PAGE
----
I had hoped that this death certificate would help me pin down whose funeral great-great-Uncle Thomas attended.  I'm pretty sure it was either Samuel or Jonah Edwards -- although it could also have been Warriote, who is listed, along with Samuel, in the Surman Index at the Centre for Dissenting Studies.  Samuel - the Independent Minister, as you can see in his death certificate - died in Ceidio Fawr, Jonah (the Calvinistic Methodist minister, according to censuses) in Llanwinio in 1871, and Warriote (a bookbinder who also preached and is named, according to cousin Jim, for a family for whom the Edwards family worked over the generations) in Llanboidy in 1872.  Since the likeliest Glandwr for the burial of that Edwards uncle is the Glandwr about four miles to the northwest of Llanwinio and four miles to the north of Llanboidy, I guess this certificate has ruled Samuel out.  Thomas would have been about twelve or thirteen when these uncles died.
The 1900 death of my great-great-great-grandfather William Lewis in Llanboidy, Carmarthenshire, Wales

Nearly thirty years later, Thomas Lewis' father died -- my great-great-grandfather William Lewis, grandfather to my maternal grandfather Aneurin Lewis.  William's father and grandfather were master blacksmiths, as were his sons Benjamin (my great-grandfather) and David (the son who was the informant for this death).

 I ordered this mainly to confirm I had the correct death year, but this certificate gives me two bonuses:  1) confirmation that, in 1901, my great-great-uncle David was alive and living at "Pont-y-Fenni", the name of the house and forge where the Lewis family lived for at least between 1851 and 1900 -- although my great-great-great-grandfather Thomas Lewis (another master blacksmith who was also the son of a blacksmith) was living next door to "Pont-y-Fenni"  at the time of the 1841 census; 2) The note from the registrar in the margin on the far left indicates that my great-great-grandfather William died on the 24th and not on the 23rd -- a mistake that also appears in the probate calendar.

 I'm also rather grimly amused to see that the registrar had to take a second run (sorry about that) at the spelling of "Diarrhoea".
The 1879 death of my great-great-great-grandmother Matilda Grattidge née Clewlow in Stafford, Staffordshire

Finally, more often than you'd think, a certificate delivers a shock to the solar plexus, even when it concerns a death that took place over a century and a third ago.  I knew my great-great-great-grandmother Matilda Grattidge née Clewlow had been running The Castle Inn in Stafford after her husband's death -- my great-great-great-grandfather Daniel Grattidge, great-grandfather to my maternal grandmother Kathleen Griffiths -- in 1863 and that by 1881, it had been taken over by their son Daniel.  However, I had no idea that Matilda had committed suicide.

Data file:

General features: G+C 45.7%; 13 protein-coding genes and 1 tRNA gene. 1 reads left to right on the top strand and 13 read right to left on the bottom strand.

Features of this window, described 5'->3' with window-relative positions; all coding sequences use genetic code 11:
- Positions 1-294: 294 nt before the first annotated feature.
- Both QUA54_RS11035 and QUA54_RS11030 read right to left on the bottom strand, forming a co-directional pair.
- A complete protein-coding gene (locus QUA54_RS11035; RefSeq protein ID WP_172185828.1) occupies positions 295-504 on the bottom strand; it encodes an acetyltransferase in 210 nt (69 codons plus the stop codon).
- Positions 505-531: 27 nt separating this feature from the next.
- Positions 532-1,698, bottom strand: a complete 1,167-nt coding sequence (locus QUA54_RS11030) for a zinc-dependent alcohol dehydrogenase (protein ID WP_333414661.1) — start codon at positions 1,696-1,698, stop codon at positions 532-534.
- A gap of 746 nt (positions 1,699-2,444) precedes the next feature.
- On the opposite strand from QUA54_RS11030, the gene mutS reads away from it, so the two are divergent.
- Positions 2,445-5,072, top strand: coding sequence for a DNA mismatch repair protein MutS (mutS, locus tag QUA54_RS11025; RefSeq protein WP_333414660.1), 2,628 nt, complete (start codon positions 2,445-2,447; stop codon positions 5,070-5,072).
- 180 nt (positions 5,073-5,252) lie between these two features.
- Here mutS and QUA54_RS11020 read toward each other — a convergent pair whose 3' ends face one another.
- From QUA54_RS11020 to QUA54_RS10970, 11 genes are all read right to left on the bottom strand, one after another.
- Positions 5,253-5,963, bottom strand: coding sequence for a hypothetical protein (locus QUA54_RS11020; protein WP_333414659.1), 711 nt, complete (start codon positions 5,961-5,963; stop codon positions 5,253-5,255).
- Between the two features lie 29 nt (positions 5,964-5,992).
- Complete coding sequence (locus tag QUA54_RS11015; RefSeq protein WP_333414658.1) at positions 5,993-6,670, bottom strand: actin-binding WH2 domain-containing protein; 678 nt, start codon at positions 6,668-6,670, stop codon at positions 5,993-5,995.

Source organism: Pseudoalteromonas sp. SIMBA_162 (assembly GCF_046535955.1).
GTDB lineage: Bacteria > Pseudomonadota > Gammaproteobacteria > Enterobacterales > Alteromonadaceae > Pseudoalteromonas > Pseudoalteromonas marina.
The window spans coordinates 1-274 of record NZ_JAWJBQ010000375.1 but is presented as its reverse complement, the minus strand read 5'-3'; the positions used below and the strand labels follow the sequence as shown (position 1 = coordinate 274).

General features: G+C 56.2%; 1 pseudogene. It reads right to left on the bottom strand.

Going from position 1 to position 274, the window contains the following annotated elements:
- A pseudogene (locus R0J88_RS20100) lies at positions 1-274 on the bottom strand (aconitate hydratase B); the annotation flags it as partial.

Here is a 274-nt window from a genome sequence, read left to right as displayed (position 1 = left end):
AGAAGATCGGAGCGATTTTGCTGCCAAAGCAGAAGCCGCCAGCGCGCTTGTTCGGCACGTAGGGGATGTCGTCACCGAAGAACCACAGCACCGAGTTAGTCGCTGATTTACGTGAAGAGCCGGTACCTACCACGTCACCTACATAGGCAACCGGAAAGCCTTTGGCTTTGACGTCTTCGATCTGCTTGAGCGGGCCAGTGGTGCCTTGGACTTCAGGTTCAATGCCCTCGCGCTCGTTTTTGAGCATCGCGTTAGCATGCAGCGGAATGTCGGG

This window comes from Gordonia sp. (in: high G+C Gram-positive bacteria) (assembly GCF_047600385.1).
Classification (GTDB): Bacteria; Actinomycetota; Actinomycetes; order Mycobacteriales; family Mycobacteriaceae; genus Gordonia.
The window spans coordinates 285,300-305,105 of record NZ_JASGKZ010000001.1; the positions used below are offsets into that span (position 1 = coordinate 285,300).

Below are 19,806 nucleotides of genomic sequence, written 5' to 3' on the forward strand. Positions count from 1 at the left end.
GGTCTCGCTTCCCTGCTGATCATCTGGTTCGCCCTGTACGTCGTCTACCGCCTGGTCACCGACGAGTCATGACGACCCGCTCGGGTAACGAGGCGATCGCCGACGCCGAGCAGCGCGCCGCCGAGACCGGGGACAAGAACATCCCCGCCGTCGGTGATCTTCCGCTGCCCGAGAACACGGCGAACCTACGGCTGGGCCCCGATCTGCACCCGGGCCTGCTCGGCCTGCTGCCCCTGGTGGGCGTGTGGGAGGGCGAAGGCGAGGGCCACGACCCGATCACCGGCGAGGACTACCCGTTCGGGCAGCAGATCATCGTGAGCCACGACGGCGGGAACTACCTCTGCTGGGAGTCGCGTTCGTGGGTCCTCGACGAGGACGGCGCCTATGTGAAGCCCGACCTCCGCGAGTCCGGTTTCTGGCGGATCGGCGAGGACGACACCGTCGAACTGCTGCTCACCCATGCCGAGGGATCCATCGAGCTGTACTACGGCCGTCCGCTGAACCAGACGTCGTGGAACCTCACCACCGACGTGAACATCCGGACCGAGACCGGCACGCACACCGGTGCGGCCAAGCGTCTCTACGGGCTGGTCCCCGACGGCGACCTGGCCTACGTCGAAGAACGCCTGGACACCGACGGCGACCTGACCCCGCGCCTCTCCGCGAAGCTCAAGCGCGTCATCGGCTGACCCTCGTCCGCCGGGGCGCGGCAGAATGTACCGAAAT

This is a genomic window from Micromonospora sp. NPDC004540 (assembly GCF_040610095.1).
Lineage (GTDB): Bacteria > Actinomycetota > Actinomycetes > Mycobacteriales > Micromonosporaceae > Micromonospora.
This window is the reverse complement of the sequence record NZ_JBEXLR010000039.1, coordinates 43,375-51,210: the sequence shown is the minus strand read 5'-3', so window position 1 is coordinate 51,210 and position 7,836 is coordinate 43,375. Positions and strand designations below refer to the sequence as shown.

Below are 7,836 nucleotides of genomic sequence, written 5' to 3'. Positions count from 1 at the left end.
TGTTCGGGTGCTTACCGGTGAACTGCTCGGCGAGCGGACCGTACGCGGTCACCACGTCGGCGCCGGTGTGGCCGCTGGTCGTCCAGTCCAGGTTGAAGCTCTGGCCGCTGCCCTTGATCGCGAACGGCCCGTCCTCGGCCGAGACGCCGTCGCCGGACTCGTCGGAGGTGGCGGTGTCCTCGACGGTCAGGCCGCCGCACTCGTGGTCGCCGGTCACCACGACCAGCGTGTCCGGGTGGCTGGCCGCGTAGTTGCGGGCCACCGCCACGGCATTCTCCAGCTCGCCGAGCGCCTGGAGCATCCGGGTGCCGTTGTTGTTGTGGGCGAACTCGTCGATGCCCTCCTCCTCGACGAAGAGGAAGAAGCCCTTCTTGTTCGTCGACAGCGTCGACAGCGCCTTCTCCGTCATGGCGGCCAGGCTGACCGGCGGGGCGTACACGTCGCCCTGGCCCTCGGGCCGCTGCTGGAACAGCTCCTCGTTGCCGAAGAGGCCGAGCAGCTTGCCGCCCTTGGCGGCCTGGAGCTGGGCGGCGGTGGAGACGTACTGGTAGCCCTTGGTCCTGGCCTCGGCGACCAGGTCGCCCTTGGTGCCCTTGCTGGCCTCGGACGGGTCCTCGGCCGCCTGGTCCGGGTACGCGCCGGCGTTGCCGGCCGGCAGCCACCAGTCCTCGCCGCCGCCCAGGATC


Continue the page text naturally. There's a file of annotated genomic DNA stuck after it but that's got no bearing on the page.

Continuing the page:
Why did she hang herself? Well, there is a familial tendency to depression on that branch of the family.  Also she had, within a very short time just before this, lost her daughter Matilda Rowley and her grand-daughter Emmeline, daughter of the same Daniel who took over the inn.  We'll never really know, will we?  My heart goes out to her eldest daughter Anne who was in Wolverhampton in the midst of having ten children.  This news must have been a heavy blow to a mother of young ones, to say nothing of Matilda Grattidge's other children and several brothers and sisters.

I've said it before and I'll say it again and often:  Family research isn't for wimps.  And death certificates, treated with due caution, can be a wealth of information.

Wait.  Is that another sheaf of envelopes from the General Register Office in my mailbox?

*At a Yale reunion dinner (my maternal aunt's husband was an alumnus), two entomologists who happened to be sitting at their table had a conniption fit when they learned who my aunt's dad was: "This is EA Lewis's daughter!"

Sunday, 22 September 2013

In the beginning(s)

Don't get me wrong.  I love Canada. It's my home.

I was born here one year after my mother's arrival  -- and nine months after my father joined her. She had been born in Wolverhampton and raised in Kenya; he'd been born in Putney and raised in Colchester.  I grew up Canadian, but somehow feeling less Canadian than my contemporaries who had grandparents living nearby while mine were strangers, living thousands of miles away across the Atlantic Ocean.  It wasn't until I first travelled to England that I had a tangible feeling of roots and belonging to a place.  I mean, clearly I belong in Canada, but there's something about being able to see the streets where your parents lived, or the churchyard where your great-grandparents are buried.

My marriage to an equally Canadian fella whose father was born in Brixton and whose maternal grandparents emigrated from Kent to Alberta in the first decade of the twentieth century led (belatedly) to a honeymoon that took us all too briefly back to England.  After a few weeks spent with newly-met cousins with faces and mannerisms which were --- familiar,  I began to ask the questions and take the notes that lead inexorably into the never-ending jigsaw puzzle/mystery novel that is family research, struggling to give names to those without whom my parents, my husband, our eventual daughters, and I, would not exist. Not even in Canada.

In short, to paraphrase Neil Innes: Ladies and gentlemen, I have suffered for my research.  Now it's your turn.